Teacher Tuesday: Rich Kirby, strength in teaching.

December 22, 2020

Teacher Tuesday: Rich Kirby, strength in teaching.

By Kate Krieger-Watkins, staff writer.

Teacher Tuesday is a presentation of Shelby State Bank, www.shelbystatebank.com with offices in Ludington, Pentwater, Shelby, Hart, Hesperia, Manistee, Montague, Whitehall, North Muskegon, and Fruitport. 

LUDINGTON – Finding a teaching job in Ludington 28 years ago, Ludington High School teacher, Rich Kirby never imagined how the small town could play such a large role in molding his career and his life in general.

“I started in the fall of 1993, he said. “I was hired by Mr. Mark Boon. There were 17 new hires in the Ludington School system that fall. Seems like yesterday. In that first year, I used to have a teacher assistant named Beth Wilson (Mrs. Gunsell now) at the time who would run notes over to a teacher at Franklin Elementary named Beth Anderson (Mrs. Kirby now). The rest is history. Ludington is a pretty special place.”

Kirby, a 1986 graduate of St. Johns High School in St. Johns, Michigan, had some special educators in his life who he admired and encouraged him in many ways, including to see teaching as a possible career choice.

“I went into teaching because of experiences I had with several of my teachers in the St. Johns school system,” he said. “I learned so much from my fifth-grade teacher Mrs. Caulkins, as well as my high school French teacher, Mr. Labrie, and Bob Tissot, my high school counselor, FCA leader and football coach.”

Kirby performed his student teaching at DeWitt High School while finishing his education degree from Michigan State University in 1991. He then followed that up with his master’s in education leadership from Grand Valley State University in 2000. 

“I have taught mostly high school health and physical education classes, in particular the strength and conditioning class here at Ludington High School,” Kirby said. “I have taught several health and PE classes at OJ DeJonge Middle School as well.”

Over his 28 years, Kirby has never felt like he’s going to work. Building relationships with students, staff and families has been a huge part in his overall enjoyment of teaching and “attending school every day.”

“I do not go to work every day,” he said. “I go to school every day. It is so neat to see people get better. It is a positive environment. That is what life is all about. Its growth. Constant improvement. I learned from some of the best too. I get to work with a real-life saint, Mr. Mark Boon. How many people can say that? I will be forever positively impacted by Mrs. Margene Hankwitz. I still do several things with my health students that I learned from her. I enjoy the sense of community the most. It is always a great day to be an Oriole. Each class is a new team on a journey to learn and accomplish new things. I love the fact that Ludington High School students celebrate one another. It is cool to be a good student here at LHS. Our student body as a whole is truly remarkable.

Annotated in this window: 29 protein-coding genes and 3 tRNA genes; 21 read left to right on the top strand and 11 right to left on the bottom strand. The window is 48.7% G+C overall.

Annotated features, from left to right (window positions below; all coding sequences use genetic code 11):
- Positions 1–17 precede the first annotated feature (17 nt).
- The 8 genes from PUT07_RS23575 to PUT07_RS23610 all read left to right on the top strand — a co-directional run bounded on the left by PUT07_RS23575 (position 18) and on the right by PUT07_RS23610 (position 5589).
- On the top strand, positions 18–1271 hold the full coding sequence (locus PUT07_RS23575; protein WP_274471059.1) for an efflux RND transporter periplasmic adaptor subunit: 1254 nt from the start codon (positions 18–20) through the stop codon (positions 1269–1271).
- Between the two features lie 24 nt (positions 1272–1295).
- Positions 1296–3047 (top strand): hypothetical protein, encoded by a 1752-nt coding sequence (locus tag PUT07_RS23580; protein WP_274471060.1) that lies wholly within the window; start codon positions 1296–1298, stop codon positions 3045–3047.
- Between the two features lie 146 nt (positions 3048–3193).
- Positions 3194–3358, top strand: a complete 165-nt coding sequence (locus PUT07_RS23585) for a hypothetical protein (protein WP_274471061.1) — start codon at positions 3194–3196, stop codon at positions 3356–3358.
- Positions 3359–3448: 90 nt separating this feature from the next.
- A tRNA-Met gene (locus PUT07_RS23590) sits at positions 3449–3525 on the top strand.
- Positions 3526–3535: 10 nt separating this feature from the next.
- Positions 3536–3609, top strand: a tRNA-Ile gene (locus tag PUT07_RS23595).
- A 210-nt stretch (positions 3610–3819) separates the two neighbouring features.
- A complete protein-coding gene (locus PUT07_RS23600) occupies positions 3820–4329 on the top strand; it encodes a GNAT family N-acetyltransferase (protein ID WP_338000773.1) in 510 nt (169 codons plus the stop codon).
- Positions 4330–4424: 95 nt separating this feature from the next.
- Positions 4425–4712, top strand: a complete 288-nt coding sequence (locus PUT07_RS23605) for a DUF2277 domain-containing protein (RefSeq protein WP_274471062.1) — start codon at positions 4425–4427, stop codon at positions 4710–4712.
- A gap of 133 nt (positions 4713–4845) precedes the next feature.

“Even in this current situation with COVID-19, our student body did a remarkable job this past fall. I really enjoy seeing students succeed in a variety of disciplines. Our students get to experience it all here at LHS. They do not have to specialize like more so in a larger school, yet in our school we are still able to offer Class A offerings.”

Even though Kirby stated that there is so much he loves about education, he does have one thing he’d like to see change.

“If I could change one thing about education today, it would be how schools are funded,” he said. “Simply stated, if they were better funded, educators could spend more time building relationships, developing curriculum and engaging lessons as opposed to writing grants and searching for ways to fund their curriculum. With that said, in terms of our community support, it is incredible. I feel pretty fortunate to live and work in a community that passed an incredible tech bond and most recently a huge bond that will take this community to another level.”

One can totally see that Kirby has found his calling in life and many of his current and former students would agree that whether in the classroom, the gym, in the community or in his favorite place, the weight room, Kirby goes above and beyond for his students, his co-workers and the families of Ludington.

“My favorite place to be is in the weight room,” he said. “The weight room builds and reveals character. It never lies. One-hundred pounds is 100 pounds. It creates leaders, eliminates pretenders and produces mental toughness. I am most proud of the diverse mix of students in my strength classes and how they treat each other. I believe health and physical education are the two most important disciplines we teach in school,” he said. “Every educator should feel that way about their discipline. I am serious when I say this. Think about it. We are stuck inside your bodies our entire lives, shouldn’t we know how to take care of it? Shouldn’t we know about what it needs inside and out? All our lives, we swim through a sea of misleading information and influences about what and how we should do that.”

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